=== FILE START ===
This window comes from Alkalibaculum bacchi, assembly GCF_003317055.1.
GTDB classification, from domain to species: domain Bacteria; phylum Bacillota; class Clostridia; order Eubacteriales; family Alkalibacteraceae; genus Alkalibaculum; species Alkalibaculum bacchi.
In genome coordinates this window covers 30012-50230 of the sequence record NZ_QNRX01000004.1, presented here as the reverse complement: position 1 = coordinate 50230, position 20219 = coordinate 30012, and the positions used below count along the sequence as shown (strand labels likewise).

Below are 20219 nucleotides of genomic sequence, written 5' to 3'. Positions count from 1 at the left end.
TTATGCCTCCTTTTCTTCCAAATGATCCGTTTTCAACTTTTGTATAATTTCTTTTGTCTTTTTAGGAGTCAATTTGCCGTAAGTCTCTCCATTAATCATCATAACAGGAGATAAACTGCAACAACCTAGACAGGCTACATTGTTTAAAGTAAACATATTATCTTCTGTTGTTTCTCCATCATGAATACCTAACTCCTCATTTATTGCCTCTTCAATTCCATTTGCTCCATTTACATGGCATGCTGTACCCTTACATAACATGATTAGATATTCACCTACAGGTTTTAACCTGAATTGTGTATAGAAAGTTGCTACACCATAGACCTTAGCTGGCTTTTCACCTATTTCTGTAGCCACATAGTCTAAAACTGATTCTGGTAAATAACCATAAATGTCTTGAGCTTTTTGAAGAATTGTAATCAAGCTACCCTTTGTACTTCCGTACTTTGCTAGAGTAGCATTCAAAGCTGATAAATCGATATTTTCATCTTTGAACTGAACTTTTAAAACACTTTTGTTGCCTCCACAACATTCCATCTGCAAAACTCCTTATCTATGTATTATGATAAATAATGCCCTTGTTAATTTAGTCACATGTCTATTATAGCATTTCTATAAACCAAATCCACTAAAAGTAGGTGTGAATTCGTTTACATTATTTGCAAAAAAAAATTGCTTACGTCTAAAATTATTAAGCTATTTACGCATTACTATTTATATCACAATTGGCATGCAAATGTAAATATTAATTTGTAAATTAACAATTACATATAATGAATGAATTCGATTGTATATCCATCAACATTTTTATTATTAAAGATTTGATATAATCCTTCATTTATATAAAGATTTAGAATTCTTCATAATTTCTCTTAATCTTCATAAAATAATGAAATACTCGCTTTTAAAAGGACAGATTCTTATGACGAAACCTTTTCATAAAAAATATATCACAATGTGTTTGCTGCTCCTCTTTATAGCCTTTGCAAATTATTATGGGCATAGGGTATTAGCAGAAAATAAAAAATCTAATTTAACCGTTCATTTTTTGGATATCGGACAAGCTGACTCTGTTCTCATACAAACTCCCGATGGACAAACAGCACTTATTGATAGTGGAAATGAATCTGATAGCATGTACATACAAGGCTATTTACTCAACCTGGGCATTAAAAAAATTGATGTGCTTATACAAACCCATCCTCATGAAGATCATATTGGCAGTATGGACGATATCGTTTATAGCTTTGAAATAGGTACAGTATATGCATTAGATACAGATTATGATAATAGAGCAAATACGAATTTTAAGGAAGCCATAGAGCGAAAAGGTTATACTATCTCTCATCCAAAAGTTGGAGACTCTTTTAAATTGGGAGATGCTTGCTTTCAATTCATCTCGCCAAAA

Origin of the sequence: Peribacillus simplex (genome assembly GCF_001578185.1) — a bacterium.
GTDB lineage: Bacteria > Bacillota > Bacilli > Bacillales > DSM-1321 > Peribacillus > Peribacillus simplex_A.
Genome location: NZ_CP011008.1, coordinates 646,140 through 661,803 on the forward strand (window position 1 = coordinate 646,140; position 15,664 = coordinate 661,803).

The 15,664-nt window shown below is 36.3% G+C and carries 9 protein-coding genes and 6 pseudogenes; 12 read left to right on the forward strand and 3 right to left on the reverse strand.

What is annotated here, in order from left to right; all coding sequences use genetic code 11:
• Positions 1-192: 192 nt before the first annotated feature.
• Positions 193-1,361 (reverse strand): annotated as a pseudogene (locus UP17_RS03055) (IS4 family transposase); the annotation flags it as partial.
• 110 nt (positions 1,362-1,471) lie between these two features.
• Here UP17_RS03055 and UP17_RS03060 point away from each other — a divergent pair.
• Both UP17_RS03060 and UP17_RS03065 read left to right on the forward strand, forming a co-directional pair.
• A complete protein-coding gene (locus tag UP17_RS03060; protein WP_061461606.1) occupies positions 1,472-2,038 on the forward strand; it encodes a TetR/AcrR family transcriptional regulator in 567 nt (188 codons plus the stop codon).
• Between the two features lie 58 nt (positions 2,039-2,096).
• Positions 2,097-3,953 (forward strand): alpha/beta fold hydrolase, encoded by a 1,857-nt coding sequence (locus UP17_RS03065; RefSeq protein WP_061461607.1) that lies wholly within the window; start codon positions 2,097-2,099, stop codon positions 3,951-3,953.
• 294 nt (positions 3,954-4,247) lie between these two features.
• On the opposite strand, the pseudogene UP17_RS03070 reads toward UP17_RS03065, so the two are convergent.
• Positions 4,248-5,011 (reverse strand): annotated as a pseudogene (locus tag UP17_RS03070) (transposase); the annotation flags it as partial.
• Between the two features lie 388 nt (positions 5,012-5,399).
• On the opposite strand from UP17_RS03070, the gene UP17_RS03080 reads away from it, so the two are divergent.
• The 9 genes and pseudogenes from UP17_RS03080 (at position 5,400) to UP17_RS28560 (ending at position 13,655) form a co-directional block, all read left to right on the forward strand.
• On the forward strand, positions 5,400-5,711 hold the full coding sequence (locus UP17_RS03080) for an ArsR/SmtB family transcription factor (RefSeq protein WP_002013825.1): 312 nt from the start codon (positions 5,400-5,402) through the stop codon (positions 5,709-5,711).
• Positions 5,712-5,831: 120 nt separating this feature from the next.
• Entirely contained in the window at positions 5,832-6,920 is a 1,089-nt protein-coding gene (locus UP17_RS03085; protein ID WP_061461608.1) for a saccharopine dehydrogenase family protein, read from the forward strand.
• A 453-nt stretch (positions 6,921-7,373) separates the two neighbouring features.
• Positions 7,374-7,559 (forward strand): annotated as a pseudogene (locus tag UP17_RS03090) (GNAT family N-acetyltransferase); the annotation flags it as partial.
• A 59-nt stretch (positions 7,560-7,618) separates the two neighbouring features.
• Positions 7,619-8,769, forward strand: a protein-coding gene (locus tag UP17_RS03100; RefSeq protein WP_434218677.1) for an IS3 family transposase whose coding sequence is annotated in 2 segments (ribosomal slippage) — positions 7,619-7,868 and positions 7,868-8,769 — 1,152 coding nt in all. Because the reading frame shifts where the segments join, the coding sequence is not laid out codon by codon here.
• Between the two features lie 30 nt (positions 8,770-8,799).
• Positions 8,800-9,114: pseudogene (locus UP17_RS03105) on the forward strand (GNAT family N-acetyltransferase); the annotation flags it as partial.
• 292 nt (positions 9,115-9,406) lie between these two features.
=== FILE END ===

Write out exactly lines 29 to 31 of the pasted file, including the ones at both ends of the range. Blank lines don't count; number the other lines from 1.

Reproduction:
• Positions 7,374-7,559 (forward strand): annotated as a pseudogene (locus tag UP17_RS03090) (GNAT family N-acetyltransferase); the annotation flags it as partial.
• A 59-nt stretch (positions 7,560-7,618) separates the two neighbouring features.
• Positions 7,619-8,769, forward strand: a protein-coding gene (locus tag UP17_RS03100; RefSeq protein WP_434218677.1) for an IS3 family transposase whose coding sequence is annotated in 2 segments (ribosomal slippage) — positions 7,619-7,868 and positions 7,868-8,769 — 1,152 coding nt in all. Because the reading frame shifts where the segments join, the coding sequence is not laid out codon by codon here.